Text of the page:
➡️ Pro Tip: When moving to France, it seemed like the number of log in credentials I needed doubled! My IT techy husband recommended I start using LastPass as my password manager. It’s been a total game-changer in terms of keeping track of and automatically filling in my log in information for me.
Titre de séjour
This is a catch-all term to talk about residence permits, whether it’s a visa in your passport or a physical card. A validated VLS-TS, a carte de séjour, and a carte de résident are all considered titres de séjour.
Carte de séjour
The carte de séjour (CDS) is a physical card that is granted by the French préfecture (in France). You most commonly receive one upon renewing your VLS-TS when starting your second year of living in France.
For a simple renewal, the carte de séjour remains in the same category as your original visa, with all of the same rights, obligations, and restrictions. It is also possible to change categories, depending on your purpose for being in France. For example, I arrived on a visa “visiteur,” but I married a Frenchman, so I later applied for a carte de séjour “vie privée et familiale.”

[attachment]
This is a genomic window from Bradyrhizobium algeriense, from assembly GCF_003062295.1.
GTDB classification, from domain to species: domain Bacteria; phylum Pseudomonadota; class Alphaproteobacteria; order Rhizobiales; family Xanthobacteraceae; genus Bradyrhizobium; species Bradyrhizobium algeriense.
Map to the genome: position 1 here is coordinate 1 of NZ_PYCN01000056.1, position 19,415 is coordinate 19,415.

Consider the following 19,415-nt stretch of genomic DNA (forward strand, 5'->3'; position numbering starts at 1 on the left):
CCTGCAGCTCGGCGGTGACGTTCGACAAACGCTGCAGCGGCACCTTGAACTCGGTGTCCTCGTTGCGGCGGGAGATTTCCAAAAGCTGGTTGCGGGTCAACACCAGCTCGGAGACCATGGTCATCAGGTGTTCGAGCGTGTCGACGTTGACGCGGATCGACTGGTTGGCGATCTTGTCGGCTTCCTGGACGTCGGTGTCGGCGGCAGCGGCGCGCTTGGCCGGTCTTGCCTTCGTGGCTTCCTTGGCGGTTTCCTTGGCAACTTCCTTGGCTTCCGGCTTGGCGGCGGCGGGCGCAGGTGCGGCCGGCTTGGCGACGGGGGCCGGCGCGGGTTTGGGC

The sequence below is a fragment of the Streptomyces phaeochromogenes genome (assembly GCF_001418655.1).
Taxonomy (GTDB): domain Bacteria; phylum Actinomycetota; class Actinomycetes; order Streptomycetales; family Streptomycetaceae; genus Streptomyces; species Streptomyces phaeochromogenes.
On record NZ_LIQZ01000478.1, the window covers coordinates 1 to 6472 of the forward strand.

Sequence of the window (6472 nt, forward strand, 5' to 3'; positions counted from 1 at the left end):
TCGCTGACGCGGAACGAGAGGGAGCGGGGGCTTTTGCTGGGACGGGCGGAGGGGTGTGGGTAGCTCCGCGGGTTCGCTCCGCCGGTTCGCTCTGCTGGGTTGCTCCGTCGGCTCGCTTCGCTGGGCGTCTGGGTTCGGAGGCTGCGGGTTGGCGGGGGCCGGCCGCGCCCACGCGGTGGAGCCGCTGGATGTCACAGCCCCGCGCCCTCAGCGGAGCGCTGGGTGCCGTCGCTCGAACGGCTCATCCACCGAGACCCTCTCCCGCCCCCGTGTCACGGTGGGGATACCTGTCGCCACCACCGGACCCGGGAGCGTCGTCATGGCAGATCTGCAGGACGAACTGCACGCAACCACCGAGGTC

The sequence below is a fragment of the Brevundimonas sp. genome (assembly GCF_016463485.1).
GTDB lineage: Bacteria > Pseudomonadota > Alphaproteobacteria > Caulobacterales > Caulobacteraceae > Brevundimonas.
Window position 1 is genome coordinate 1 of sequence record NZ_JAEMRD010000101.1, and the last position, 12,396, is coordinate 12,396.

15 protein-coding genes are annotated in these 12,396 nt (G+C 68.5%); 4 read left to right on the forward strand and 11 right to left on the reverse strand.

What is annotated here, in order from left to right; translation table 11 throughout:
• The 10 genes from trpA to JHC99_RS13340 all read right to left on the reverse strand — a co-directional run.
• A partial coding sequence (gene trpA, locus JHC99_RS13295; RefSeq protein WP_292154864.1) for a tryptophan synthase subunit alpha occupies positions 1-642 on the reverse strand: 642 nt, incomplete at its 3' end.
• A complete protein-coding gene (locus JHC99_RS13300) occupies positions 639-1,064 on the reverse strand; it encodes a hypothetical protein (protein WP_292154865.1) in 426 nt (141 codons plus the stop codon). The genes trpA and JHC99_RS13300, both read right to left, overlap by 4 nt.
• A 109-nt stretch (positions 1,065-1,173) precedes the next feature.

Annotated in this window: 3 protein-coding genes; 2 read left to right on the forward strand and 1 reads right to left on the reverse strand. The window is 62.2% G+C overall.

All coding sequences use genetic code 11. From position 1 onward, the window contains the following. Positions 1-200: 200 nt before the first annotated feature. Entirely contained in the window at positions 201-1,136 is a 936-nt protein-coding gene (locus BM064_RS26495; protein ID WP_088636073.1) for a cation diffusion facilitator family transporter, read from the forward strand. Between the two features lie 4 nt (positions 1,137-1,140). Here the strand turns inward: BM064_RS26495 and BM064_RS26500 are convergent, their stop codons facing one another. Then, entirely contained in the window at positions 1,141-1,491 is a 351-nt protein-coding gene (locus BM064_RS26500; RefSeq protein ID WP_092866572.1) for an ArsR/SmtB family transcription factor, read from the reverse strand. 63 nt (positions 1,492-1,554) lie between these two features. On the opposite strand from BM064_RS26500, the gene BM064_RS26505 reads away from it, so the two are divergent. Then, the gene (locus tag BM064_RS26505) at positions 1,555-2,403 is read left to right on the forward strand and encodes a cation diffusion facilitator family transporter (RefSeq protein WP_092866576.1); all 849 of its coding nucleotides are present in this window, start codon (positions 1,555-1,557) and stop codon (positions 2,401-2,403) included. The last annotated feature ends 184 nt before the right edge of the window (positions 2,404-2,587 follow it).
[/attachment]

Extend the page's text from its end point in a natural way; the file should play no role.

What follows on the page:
In some instances, you might apply for your card shortly after your arrival to France, like if you are traveling on a visa “passeport talent.”
Duration of the Carte de séjour
Carte de séjour temporaire—1 year
Carte de séjour pluriannuelle—2 years or more, depending on the category (and the mood of your préfecture!)
Carte de résident
There are several conditions to meet before applying for this card. In most cases, you need to have lived legally in France for a few years. Some people also need to fulfill a language requirement.
When talking about titres de séjour, a récépissé is a special kind of receipt. It is usually a half-sheet of paper with your photo attached to it.
When you are applying for your carte de séjour, you might get a récépissé at the end of your in-person appointment. This confirms that your documents have been received. Additionally, the récépissé temporarily grants you permission to continue legally staying in France.
A récépissé can be renewed if it is due to expire before your carte de séjour has been printed and collected.
Attestation de dépôt / Attestation de décision favorable
With the new online renewal platform rolling out, submitting documents for an in-person renewal is slowly becoming a thing of the past. More and more categories of titres de séjour are becoming eligible for the online renewal process. For many immigrants, it is no longer necessary to secure a renewal appointment because all supporting documents are uploaded and submitted electronically.
Upon submission of your online renewal application, you will receive an Attestation de dépôt de demande. This is simply a document confirming that your application was lodged. When your application has been approved, you’ll receive an Attestation de décision favorable.
Did this guide help you? Say thanks with a cup of coffee!
Whether you’re able to travel or return to France while your application is being processed depends on the type of document you have.